The Sandoval Signpost

An Independent Monthly Newsmagazine Serving the Community since 1989

FIRE & RESCUE

Fire burns the Bernalillo bosque area near Sheriff’s Posse Grounds

Fire burns the Bernalillo bosque area near Sheriff’s Posse Grounds

Bernalillo bosque fire blitzed

Bud Brinkhoff
Captain
Placitas Volunteer Fire Brigade

On Thursday, July 14, multiple agencies responded to a fire call off Sheriff’s Posse Road, in Bernalillo, to what later would be called the River’s Edge Fire. Over a dozen firefighters responded from Placitas, and were joined by forces from Rio Rancho, Corrales, Bernalillo and Algodones. The fire, caused by either lightning or a tree branch falling on power lines, occurred on one of the hottest days in the area and at 5:00 p.m., during the hottest time of the day. This fire was unusual in that it wasn’t simply a single fire but multiple fires, whipped by gusty winds. The smoke was thick and choking to the fire crew, stinging their eyes and making an uncomfortably hot situation even more difficult.

A fire hydrant about a mile away provided a water source for several tankers utilized to shuttle water to drop tanks adjacent to the fire engines. The wet sandy conditions soon resulted in more than one tanker getting stuck, requiring a dozer to free them up for continuation of shuttle activities. The gusty winds subsided, followed by several wind directional shifts, threatening to send the fire back upon the firefighters. At one point, construction work crews were evacuated when smoke and flames got within a hundred yards of their construction site, but no structures adjacent to the area were damaged by the fire.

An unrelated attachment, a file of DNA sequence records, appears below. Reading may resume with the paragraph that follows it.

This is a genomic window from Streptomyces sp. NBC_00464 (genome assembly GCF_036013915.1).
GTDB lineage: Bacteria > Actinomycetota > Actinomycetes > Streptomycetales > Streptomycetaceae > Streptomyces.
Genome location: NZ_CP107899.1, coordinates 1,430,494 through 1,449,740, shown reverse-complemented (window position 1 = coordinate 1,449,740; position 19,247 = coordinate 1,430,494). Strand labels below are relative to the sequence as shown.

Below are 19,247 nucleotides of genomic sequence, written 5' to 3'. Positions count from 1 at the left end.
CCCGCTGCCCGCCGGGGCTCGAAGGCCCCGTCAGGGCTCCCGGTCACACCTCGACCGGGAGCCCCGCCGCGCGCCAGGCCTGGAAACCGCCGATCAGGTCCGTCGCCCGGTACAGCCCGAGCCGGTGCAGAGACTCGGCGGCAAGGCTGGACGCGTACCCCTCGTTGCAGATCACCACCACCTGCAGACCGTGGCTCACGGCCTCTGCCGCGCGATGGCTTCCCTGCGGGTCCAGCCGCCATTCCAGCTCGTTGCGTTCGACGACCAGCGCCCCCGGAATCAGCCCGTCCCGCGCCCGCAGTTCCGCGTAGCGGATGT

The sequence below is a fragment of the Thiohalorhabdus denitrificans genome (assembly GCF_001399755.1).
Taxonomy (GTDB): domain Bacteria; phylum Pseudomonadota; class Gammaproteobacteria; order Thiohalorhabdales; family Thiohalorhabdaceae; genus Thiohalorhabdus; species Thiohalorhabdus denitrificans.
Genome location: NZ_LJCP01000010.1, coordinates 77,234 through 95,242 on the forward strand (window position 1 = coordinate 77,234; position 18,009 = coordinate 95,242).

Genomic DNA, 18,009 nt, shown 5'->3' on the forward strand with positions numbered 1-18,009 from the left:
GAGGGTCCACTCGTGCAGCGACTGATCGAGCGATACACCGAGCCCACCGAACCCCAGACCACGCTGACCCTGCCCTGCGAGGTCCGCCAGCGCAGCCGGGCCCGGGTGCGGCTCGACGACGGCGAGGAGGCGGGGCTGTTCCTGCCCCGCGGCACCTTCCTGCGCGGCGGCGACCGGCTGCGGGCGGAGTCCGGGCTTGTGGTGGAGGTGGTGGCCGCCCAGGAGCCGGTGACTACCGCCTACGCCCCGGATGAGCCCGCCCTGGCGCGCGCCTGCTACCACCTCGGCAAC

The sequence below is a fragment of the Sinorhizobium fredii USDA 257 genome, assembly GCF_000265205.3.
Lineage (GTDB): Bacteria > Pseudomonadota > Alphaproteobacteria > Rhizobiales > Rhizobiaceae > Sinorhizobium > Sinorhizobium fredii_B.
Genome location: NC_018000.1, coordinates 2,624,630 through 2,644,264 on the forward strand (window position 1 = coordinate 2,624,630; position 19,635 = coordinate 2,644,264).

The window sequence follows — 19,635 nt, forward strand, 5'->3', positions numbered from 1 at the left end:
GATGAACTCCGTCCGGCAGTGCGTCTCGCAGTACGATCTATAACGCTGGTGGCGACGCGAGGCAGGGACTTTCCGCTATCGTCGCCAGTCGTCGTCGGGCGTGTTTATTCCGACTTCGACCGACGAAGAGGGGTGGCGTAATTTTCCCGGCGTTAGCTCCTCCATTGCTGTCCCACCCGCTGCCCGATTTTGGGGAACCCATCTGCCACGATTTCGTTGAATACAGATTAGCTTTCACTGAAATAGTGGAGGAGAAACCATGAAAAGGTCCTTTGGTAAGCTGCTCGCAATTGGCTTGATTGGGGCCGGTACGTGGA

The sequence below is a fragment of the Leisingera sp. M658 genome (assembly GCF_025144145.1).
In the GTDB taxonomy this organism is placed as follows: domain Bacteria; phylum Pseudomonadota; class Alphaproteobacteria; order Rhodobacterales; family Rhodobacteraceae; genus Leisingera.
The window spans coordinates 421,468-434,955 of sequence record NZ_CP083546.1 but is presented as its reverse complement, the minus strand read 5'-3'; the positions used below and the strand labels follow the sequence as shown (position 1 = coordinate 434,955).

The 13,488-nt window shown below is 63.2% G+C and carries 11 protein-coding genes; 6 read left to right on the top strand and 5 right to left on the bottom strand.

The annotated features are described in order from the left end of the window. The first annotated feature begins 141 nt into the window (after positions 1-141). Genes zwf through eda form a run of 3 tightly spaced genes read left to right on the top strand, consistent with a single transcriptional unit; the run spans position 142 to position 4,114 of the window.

The multiple attacks provided by the various agencies soon prevailed and the fire was knocked down. State Forestry took over the scene near dark, and mop-up continued well into the night. Spot smoking and embers refusing to die continued for several days, but the fact that there were no reported injuries or private-property damage reflects how the combined forces of paid and volunteer organizations throughout the region can be brought together in a relatively short period of time to the benefit of the entire Sandoval County community.

 

La Casita Café, a popular New Mexican restaurant in Bernalillo, burned.

La Casita Café, a popular New Mexican restaurant in Bernalillo, burned.

La Casita Café is gutted by fire

On July 20, the interior of La Casita Cafe was destroyed by fire. Four fire departments responded to the blaze which was reported just after 8:00 p.m. The fires destroyed over fifty percent of the historic building which has housed the popular restaurant for twenty-three years. The cause was still under investigation a week later. Donna Montoya told the Signpost that she and her husband John plan to rebuild. “We can’t retire yet,” she said. “We want to thank all the fire departments and member of the community who have been so supportive.”

 

Cibola National Forest increases fire restrictions

Beginning July 15, the following restrictions apply to Mt. Taylor, Mountainair, Magdalena, and Sandia Ranger Districts:

  • Building, maintaining, attending, or using a fire, campfire, charcoal broiler, coal or wood stove is prohibited. Pressurized-liquid or gas stoves, lanterns, and heaters meeting safety specifications are allowed.
  • No personal-use firewood cutting will be allowed until further notice. Extensions will be granted to individuals with existing personal-use permits.
  • All vehicles must remain on forest roads.
  • Smoking is prohibited, except within an enclosed vehicle or building.

For more information, call 346-3900 or visit www.fs.fed.us/r3/fire.

 

Mary Stuever

Mary Stuever

 

Forester's log: Frightening lightning

Mary Stuever

Lightning, thunder, open ground, ridgetop. Moments—short moments—between flash and crash.

A piece of osha is tucked safely in my pocket. Over a decade ago an Apache friend recommended carrying this root to avoid lightning strikes. Now that I need this protection so vitally I am wondering if I have handled it properly. It occurs to me that according to my own tradition, this would be a real appropriate time for praying.

It is also a real appropriate time for running. I sprint past the lone trees and snags left on the ridgetop of this burned landscape.